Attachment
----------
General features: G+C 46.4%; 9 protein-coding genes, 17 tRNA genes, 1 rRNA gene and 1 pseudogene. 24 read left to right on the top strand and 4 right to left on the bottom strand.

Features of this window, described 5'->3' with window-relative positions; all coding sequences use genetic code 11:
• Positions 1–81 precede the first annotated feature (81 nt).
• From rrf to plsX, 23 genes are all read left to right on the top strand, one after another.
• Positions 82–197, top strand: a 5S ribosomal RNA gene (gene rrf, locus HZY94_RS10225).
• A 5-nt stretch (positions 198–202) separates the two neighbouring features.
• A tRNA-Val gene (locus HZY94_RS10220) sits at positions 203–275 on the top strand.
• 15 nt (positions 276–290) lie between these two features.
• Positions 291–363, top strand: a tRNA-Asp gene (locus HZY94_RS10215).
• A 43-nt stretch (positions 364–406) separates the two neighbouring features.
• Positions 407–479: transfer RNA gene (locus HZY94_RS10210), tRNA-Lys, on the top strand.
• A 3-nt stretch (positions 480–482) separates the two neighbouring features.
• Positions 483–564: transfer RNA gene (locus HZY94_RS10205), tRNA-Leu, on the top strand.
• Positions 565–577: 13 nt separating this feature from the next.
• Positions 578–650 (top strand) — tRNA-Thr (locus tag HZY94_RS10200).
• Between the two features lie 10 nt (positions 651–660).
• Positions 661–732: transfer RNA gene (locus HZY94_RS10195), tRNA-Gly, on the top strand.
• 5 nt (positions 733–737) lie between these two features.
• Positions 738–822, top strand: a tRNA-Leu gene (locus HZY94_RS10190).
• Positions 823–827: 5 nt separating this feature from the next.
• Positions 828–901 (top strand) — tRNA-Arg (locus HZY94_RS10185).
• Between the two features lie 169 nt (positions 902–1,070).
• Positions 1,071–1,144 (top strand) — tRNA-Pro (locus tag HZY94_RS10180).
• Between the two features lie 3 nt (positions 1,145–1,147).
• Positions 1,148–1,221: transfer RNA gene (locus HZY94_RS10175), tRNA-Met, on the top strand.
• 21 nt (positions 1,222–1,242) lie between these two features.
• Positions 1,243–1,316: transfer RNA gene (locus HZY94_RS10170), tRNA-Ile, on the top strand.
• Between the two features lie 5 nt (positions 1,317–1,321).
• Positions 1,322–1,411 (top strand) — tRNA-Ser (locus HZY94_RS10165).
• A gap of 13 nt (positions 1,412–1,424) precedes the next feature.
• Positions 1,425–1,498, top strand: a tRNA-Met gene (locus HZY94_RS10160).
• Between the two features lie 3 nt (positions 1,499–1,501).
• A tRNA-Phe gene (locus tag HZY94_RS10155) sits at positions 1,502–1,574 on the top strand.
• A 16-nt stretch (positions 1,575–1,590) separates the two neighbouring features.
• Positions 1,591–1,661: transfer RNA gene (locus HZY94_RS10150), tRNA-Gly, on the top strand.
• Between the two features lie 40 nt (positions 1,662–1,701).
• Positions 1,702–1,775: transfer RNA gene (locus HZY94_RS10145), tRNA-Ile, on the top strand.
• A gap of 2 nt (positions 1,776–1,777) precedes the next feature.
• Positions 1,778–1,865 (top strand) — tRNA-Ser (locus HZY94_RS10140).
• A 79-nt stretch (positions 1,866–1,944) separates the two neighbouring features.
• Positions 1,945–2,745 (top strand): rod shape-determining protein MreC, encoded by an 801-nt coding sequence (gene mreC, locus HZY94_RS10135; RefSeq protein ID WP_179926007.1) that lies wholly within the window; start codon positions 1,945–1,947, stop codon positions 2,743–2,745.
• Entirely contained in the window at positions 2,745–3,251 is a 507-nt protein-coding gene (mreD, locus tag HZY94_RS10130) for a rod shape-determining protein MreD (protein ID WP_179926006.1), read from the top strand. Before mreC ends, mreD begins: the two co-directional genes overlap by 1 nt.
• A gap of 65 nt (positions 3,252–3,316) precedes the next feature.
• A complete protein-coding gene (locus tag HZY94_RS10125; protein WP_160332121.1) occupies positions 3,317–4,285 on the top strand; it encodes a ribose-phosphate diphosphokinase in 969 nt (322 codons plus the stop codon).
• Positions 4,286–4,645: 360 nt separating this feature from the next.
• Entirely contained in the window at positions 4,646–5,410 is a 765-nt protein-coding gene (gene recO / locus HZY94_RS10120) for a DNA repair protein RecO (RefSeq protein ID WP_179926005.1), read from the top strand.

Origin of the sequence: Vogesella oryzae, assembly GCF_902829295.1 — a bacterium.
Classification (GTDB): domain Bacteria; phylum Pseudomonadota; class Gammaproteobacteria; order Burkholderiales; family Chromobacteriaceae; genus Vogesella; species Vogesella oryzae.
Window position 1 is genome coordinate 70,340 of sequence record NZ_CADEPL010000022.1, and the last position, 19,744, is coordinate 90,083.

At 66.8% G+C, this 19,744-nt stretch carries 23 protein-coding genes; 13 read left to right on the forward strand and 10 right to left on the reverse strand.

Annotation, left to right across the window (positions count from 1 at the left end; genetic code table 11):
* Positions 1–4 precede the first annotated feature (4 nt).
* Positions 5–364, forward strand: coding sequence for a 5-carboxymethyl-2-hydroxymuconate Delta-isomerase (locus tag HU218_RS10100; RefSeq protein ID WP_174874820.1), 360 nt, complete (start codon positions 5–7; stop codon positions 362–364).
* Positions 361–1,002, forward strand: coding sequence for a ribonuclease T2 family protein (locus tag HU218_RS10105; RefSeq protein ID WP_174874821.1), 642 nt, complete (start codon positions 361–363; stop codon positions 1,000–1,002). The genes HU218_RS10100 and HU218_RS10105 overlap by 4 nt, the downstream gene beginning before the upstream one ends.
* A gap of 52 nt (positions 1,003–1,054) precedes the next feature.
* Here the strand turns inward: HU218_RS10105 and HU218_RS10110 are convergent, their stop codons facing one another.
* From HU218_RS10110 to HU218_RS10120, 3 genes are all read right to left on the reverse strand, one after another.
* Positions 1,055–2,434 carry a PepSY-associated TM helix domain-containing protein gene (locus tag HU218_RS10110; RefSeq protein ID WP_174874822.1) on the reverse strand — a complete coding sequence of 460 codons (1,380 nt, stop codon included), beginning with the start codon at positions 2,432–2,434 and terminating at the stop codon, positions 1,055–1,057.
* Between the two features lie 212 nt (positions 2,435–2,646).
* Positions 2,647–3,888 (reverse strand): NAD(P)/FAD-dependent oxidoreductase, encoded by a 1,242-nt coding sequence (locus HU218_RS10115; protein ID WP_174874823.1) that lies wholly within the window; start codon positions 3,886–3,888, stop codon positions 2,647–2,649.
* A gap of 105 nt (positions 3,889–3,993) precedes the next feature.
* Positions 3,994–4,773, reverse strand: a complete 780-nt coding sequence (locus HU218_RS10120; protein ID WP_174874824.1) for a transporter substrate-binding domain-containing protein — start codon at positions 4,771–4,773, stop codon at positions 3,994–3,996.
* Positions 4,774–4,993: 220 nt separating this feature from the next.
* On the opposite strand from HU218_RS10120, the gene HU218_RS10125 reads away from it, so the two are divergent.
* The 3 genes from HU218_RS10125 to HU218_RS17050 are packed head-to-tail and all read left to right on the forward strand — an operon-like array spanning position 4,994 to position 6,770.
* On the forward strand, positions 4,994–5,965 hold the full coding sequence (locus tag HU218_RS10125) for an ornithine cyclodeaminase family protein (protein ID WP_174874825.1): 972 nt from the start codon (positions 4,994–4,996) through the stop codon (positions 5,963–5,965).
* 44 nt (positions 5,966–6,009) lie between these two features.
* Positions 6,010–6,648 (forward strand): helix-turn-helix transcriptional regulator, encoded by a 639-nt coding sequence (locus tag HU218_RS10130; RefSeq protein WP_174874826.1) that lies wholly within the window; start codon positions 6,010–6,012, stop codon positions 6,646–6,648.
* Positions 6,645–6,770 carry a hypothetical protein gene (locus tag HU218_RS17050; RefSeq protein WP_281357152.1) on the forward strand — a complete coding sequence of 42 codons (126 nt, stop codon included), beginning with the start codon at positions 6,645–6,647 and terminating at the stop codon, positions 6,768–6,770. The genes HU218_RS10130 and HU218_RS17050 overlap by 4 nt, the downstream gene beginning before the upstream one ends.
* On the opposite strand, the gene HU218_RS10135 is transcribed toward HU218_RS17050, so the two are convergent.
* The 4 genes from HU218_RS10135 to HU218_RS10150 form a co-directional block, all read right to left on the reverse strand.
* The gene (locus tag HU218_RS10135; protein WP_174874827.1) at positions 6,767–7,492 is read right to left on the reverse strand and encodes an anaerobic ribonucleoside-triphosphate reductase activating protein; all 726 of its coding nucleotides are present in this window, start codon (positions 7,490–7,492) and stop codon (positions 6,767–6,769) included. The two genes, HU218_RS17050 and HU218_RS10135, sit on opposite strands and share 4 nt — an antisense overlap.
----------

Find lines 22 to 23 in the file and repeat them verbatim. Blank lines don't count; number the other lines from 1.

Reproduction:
• Between the two features lie 169 nt (positions 902–1,070).
• Positions 1,071–1,144 (top strand) — tRNA-Pro (locus tag HZY94_RS10180).